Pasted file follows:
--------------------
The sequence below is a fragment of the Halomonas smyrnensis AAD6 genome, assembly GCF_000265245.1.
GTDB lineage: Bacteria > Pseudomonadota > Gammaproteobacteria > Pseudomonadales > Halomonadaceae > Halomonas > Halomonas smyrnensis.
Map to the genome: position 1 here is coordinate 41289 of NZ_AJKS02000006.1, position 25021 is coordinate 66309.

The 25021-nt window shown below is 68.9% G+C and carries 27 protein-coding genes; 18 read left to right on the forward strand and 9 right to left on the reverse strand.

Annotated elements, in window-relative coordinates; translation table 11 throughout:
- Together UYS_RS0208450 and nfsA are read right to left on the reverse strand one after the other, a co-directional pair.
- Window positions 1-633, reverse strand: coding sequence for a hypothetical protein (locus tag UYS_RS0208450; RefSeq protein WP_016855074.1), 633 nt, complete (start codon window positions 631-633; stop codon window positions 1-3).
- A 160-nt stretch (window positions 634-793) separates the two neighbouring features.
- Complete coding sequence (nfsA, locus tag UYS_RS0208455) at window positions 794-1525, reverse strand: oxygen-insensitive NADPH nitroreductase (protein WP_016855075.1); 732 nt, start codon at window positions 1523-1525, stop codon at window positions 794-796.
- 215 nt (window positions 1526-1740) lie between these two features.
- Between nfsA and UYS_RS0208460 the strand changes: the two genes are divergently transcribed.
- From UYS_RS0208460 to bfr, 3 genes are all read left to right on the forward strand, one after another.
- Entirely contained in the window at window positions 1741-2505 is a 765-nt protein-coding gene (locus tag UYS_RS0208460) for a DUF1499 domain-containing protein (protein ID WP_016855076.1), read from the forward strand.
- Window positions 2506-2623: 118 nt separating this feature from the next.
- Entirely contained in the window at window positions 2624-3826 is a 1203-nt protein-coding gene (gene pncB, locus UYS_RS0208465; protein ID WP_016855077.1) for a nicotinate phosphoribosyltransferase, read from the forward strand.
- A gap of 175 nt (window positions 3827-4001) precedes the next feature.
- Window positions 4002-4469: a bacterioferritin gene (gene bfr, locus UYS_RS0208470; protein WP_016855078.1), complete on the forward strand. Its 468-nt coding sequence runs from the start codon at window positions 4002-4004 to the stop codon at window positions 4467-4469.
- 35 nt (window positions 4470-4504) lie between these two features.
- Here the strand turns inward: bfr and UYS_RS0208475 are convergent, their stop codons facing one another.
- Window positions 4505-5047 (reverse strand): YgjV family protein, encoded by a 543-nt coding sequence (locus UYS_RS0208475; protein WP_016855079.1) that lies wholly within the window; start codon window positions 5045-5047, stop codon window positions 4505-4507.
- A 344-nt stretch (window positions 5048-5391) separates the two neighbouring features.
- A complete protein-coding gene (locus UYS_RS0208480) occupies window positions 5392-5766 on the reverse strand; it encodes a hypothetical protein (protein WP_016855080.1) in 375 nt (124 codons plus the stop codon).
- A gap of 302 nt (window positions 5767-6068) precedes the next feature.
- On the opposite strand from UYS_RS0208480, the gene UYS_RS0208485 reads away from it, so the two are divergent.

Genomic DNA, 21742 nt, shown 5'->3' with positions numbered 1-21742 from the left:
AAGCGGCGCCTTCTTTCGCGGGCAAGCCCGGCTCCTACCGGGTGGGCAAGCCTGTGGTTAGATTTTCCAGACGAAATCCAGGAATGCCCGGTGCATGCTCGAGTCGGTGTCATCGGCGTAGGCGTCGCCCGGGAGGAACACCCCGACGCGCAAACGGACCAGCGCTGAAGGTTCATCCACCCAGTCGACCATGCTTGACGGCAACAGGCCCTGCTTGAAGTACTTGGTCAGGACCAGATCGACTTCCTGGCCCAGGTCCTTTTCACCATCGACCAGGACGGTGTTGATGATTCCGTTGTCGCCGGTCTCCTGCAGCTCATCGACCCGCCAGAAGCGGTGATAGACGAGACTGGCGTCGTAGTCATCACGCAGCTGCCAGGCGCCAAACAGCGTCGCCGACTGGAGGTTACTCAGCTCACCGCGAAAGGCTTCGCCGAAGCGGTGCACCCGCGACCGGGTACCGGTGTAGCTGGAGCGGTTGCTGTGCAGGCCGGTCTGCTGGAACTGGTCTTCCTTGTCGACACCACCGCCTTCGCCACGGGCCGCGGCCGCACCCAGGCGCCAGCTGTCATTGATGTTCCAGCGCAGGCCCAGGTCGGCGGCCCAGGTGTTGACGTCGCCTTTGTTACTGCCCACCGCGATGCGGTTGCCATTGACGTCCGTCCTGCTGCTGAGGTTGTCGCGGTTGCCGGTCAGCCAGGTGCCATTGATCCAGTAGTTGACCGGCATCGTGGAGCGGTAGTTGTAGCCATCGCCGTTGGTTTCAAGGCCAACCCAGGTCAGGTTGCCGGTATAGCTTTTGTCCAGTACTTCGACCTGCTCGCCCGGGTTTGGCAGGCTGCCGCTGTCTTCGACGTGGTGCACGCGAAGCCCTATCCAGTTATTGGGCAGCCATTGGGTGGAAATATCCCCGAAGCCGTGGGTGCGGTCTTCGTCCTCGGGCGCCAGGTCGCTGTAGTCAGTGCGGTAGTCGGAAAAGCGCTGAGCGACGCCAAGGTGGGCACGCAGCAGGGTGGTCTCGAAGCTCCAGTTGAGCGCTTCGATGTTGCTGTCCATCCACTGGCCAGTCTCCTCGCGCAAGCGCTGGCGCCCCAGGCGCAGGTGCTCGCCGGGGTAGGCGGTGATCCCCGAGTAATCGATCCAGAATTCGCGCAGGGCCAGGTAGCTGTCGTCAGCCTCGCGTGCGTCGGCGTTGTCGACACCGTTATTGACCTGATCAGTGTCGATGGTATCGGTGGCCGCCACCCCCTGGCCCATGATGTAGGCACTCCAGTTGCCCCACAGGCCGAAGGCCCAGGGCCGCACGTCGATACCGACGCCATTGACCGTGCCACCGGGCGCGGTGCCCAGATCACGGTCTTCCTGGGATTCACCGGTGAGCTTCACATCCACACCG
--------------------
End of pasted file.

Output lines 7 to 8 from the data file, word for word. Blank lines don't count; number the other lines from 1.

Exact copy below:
- Window positions 1-633, reverse strand: coding sequence for a hypothetical protein (locus tag UYS_RS0208450; RefSeq protein WP_016855074.1), 633 nt, complete (start codon window positions 631-633; stop codon window positions 1-3).
- A 160-nt stretch (window positions 634-793) separates the two neighbouring features.